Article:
CHINA has allegedly tried to hack into highly classified government computer networks in Australia and New Zealand as part of a broader international operation to glean military secrets from Western nations.
The Howard Government yesterday would neither confirm nor deny that its agencies, including the Defence Department, had been subject to cyber attack from China, but government sources acknowledge that thwarting such assaults is a continuous challenge.
“It’s a serious problem, it’s ongoing and it’s real,” one senior government source said.
Western intelligence experts say that China has also targeted the US, Canada, Germany and Japan as part of its global intelligence-gathering effort.
New Zealand Prime Minister Helen Clark yesterday confirmed that foreign intelligence agencies had tried to hack into government computer networks, but said they had not compromised top-secret data banks.
“The assurance I’ve been given by intelligence agencies is that no classified information has been at risk at all,” Miss Clark said.
“We have very smart people to provide protection every time an attack is tried. Obviously we learn from that.
“What I can stress is that absolutely no classified information has ever been penetrated by these attacks.”
While Miss Clark knew which countries were involved, she would not name them, saying her Government had not spoken to the nations concerned about the problem.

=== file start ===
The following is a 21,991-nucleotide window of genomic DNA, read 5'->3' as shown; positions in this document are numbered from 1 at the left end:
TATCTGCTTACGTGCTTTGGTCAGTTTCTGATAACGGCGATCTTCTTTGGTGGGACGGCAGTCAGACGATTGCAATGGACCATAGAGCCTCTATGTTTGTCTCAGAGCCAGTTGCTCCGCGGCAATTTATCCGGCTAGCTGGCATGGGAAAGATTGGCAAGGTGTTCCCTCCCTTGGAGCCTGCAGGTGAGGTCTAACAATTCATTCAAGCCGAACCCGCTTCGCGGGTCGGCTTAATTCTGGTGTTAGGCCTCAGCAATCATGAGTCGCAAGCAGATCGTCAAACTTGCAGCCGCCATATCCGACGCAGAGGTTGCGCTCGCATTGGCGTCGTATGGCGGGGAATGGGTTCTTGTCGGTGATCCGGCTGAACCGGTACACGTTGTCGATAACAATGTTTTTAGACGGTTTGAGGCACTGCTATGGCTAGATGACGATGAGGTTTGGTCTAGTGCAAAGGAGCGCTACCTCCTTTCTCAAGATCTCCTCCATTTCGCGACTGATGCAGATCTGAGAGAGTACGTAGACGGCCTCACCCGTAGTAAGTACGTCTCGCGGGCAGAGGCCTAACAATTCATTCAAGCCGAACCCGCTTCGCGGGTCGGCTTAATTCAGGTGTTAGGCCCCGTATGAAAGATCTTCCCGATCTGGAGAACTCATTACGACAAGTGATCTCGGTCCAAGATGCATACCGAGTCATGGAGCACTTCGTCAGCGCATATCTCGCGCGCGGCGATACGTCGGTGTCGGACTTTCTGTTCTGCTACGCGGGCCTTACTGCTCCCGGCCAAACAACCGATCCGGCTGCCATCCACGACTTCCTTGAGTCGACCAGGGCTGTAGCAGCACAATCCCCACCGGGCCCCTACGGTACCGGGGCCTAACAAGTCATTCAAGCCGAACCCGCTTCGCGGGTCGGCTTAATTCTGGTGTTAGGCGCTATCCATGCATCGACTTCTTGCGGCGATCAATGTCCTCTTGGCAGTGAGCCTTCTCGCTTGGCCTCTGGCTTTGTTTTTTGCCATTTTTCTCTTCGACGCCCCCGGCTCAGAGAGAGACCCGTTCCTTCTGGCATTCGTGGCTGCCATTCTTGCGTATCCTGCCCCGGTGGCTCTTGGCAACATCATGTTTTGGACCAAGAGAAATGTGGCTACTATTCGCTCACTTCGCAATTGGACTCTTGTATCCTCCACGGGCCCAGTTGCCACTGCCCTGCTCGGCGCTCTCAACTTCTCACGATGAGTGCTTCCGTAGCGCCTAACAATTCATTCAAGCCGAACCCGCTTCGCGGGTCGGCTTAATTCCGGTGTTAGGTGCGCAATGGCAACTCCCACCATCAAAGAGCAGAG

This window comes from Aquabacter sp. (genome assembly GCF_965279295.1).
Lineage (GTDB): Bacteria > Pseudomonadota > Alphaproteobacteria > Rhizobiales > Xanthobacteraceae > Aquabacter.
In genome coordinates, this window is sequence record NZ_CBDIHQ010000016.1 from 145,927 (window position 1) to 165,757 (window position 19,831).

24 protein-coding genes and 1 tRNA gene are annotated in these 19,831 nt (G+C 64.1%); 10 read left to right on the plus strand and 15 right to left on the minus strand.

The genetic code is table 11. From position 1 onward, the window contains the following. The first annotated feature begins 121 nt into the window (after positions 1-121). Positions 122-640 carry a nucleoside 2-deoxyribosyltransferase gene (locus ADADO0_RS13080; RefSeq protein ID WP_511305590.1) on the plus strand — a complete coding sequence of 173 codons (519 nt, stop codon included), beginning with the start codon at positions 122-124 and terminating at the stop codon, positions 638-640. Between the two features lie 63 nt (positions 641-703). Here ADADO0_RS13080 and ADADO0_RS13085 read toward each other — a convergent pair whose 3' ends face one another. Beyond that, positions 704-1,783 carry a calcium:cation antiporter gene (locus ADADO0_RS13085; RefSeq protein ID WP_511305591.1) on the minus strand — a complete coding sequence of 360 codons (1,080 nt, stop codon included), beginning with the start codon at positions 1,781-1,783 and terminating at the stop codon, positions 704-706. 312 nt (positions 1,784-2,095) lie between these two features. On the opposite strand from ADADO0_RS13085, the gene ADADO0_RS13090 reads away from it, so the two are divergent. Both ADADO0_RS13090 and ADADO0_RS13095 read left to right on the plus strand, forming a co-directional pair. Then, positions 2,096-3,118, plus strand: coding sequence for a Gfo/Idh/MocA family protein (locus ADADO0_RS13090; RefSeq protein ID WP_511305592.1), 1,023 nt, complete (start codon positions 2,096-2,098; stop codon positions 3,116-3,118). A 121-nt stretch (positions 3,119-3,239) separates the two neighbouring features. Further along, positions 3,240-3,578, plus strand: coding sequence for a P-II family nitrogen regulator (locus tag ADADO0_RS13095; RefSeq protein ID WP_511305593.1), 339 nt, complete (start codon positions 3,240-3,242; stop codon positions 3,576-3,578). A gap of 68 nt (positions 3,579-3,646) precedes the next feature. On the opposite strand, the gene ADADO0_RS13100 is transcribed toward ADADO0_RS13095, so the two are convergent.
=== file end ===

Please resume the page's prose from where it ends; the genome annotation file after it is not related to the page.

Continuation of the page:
“That’s not the way intelligence matters are handled,” she said.
The Financial Times reported last week that Beijing had hacked into the Pentagon’s computer network earlier this year – a claim strenuously denied by Beijing.
The alleged cyber attack on the Pentagon came only days after China’s intelligence services were accused of hacking into German Chancellor Angela Merkel’s office and three other German government ministries.
Miss Clark acknowledged on Monday that several governments had recently experienced attacks on their computer networks.
“It’s not something unique to us, it’s something that every country is experiencing,” she said.
Earlier, Warren Tucker, head of the New Zealand intelligence agency, the Security Intelligence Service, confirmed that foreign governments had hacked into New Zealand government computer systems.
The Dominion Post newspaper quoted Dr Tucker as saying government departments’ websites had been attacked, information stolen and hard-to-detect software had been installed which could be used to take control of computer systems.
There was evidence foreign governments were responsible for the attacks, he said, but did not name the countries concerned.
Australian Attorney-General Philip Ruddock is sufficiently concerned about cyber attacks to be spending more than $70 million to improve the e-security of government and private computer networks.